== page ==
Just about every doctor I speak with wants to know more about private equity, and larger practices seem to be inundated with inquiries from prospective buyers. Why the sudden interest in medical practices? Well, actually it’s been going on for years; you just might not be aware of the activity beyond the hospital-driven move to integrate private practices into their system and thus “lock in” future business. Take a look at dermatology, anesthesiology and other specialties, and you will see consolidation of individual practices into regional and national entities, funded by private equity investment capital that is seeking new places to invest and generate outsized returns relative to traditional public equity markets. With the stock market sitting near all-time highs and corporate tax policy’s repatriation bringing billions of dollars back into the U.S., there is a lot of money that ultimately wants to be put to work.
There are two clear camps among physicians, with both supporting and opposing viewpoints as to the merit of outside influences and their ultimate effect on medical care. The basic premise of PE is that greater operational efficiency through combining many of the administrative functions at individual practices will lead to cost savings (ie, greater profitability). This hasn’t always proven to be true when non-medical entities combine, such as corporate mergers.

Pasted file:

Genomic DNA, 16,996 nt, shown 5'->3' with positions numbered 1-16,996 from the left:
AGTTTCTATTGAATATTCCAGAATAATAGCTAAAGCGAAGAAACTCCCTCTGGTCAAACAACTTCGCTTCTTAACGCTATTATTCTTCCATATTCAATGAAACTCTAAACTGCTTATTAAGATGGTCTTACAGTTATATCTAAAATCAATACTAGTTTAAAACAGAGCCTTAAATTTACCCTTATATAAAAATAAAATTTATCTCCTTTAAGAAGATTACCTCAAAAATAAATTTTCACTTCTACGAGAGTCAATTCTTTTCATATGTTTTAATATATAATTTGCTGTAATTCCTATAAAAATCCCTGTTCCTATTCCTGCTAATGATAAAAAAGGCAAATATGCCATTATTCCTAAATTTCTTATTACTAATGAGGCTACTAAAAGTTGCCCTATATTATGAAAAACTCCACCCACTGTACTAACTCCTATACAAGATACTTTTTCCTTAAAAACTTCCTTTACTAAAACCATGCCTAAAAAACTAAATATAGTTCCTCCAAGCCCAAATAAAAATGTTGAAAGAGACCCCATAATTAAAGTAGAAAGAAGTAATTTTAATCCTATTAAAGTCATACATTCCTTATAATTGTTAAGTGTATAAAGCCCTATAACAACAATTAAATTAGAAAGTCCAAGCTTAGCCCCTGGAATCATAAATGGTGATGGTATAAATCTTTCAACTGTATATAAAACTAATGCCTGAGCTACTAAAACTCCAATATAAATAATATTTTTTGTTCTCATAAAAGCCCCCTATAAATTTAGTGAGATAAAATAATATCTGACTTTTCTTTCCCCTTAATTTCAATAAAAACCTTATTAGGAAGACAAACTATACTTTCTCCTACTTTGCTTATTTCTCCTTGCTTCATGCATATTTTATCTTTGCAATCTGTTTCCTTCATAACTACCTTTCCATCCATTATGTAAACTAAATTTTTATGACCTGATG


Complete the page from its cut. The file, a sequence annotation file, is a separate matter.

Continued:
On the other hand, the way that private practice has evolved over the decades has led to thousands of individual business owners who do the same thing but use separate systems to accomplish most daily tasks. This framework almost begs for improved efficiency and, for many of the owners, would come as welcome relief so they can focus on the expertise they have been trained in and allow others to handle the non-clinical functions that weren’t part of their core training in medical school.
Without question, PE is not going away. It’s just getting going in ophthalmology, where approximately 1,000 MDs (out of 18,000 total) now work for a PE-backed enterprise. The economics of supply and demand, coupled with multiple sources of revenue (reimbursed, self-pay and retail), are far too attractive to ignore. That’s why the first wave of firms are paying strong premiums to get involved and establish themselves early. And for the first time, physicians are able to capture a much greater percentage of the value they create in improving the lives of patients. Thus, it’s also far too attractive for doctors to ignore.
Controversial? Of course. Time will tell us whether this is ultimately going to be good or bad for the profession. What do you think?
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Disclosure: Mahdavi reports he is president of SM2 Strategic.